New TrueType fonts in Debian

I had a font I needed to install to make some graphics for a web project. It was easy enough to buy the font – I just chose the option for the TrueType file (TTF) and I knew I’d be fine. I had a little trouble getting the font to show up though, so I record my efforts here.

  1. Put the TTF files (there’s usually three) in their own subdirectory of /usr/share/fonts/truetype.
  2. As root, run these two commands in the new subdirectory: mkfontscale and mkfontdir
  3. Check to see if the font is installed: run xlsfonts and see if your font is there
  4. If you don’t see your font, start Googling, but perhaps start here.

Cloning your Debian Install

Sometimes you need to reinstall a Debian system. Maybe your hard drive is going pear-shaped, maybe you got a new computer, maybe you are replicating a system, maybe you are building a lab. In any case, if you want all the packages that are installed on system 1 on your new/other system 2, here’s an easy way:

  1. On system 1, make a file with your installed/removed packages: dpkg --get-selections > packages.txt
  2. Get a base install done on system 2, and set /etc/apt/sources.list to be the same as on system 1
  3. Get packages.txt onto system 2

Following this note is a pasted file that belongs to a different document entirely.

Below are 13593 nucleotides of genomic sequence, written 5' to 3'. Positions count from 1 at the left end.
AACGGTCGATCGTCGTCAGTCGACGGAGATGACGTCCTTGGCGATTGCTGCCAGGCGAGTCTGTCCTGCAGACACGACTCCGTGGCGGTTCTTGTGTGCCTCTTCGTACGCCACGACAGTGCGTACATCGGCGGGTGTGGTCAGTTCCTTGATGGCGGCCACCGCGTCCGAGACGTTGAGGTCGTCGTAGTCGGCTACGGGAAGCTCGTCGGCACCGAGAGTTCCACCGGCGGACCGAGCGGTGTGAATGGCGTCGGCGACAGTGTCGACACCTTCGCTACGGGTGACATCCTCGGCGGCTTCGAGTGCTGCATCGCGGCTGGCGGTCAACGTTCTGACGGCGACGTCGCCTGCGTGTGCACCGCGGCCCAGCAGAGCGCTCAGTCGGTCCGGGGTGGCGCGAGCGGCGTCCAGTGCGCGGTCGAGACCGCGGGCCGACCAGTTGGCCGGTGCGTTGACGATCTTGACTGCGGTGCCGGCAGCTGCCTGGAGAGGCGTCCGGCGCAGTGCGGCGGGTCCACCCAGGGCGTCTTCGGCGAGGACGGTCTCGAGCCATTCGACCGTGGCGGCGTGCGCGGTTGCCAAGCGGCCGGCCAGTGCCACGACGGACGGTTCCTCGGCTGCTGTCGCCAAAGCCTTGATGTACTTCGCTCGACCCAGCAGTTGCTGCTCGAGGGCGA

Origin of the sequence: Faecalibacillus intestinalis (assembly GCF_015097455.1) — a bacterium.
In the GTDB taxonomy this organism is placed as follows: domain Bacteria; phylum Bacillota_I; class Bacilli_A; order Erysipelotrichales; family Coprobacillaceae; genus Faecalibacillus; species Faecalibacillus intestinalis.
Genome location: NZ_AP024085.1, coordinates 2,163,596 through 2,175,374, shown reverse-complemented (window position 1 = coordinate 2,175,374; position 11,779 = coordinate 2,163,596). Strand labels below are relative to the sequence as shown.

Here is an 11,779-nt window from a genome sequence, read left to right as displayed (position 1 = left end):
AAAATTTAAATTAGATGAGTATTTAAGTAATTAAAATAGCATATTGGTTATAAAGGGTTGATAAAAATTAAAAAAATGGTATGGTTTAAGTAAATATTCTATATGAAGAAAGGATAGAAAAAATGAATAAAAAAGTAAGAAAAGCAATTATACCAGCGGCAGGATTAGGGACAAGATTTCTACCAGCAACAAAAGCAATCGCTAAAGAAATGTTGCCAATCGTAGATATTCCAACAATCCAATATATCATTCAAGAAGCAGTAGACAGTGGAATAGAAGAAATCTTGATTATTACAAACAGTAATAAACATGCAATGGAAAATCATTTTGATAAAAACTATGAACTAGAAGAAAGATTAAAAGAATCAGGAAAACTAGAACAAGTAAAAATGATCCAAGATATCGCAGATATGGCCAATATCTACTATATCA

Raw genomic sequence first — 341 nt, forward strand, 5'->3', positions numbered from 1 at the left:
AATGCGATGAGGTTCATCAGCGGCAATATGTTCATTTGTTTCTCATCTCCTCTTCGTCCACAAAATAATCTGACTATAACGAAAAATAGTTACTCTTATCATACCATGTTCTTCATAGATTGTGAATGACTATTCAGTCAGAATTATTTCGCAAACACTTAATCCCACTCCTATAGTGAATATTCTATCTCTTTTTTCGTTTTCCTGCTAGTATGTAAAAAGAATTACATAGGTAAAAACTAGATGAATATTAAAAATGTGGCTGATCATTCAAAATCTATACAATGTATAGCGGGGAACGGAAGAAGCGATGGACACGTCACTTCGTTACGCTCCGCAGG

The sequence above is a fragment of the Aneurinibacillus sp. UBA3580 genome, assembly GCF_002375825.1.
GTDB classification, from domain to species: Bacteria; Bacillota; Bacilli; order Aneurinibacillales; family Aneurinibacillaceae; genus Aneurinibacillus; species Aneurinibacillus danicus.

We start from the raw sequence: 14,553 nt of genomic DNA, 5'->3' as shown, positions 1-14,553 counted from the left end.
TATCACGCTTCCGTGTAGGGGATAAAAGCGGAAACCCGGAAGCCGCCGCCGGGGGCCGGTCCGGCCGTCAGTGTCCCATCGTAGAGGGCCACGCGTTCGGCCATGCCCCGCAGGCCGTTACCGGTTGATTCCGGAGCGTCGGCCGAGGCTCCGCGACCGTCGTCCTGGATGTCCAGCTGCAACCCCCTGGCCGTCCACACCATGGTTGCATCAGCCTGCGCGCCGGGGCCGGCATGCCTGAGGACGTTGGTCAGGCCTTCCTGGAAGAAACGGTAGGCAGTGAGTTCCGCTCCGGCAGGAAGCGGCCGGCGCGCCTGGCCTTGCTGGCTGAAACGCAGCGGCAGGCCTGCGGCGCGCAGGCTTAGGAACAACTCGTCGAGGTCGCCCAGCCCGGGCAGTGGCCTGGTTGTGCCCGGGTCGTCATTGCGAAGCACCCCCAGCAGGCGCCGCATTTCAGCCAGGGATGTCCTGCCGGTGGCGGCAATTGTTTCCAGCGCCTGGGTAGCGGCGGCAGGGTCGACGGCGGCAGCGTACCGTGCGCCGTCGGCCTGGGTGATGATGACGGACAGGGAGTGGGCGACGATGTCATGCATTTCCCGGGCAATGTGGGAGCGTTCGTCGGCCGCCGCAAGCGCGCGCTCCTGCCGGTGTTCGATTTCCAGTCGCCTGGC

4. Run dpkg --set-selections < packages.txt on system 2
  5. Run dselect install on system 2
  6. Optional: Dance

screen Sulks

Occasionally I put my screen session into a state that I call sulking – it refuses to take new input. This happens in two ways – one, my screen session gets fired into the background, and I left with the message [1]+ Stopped screen; the other seems to lock the screen from showing me any input. In the second state I can navigate among screen sessions, and create new instances, but not type.

After much thrashing about, I learned that when I hit C-a z (Control a, z) I put the session in the background, and it can be returned with the command fg. Similarly, if I hit C-a s I have locked the session to input, and to return it I need to hit C-a q. Good things to know.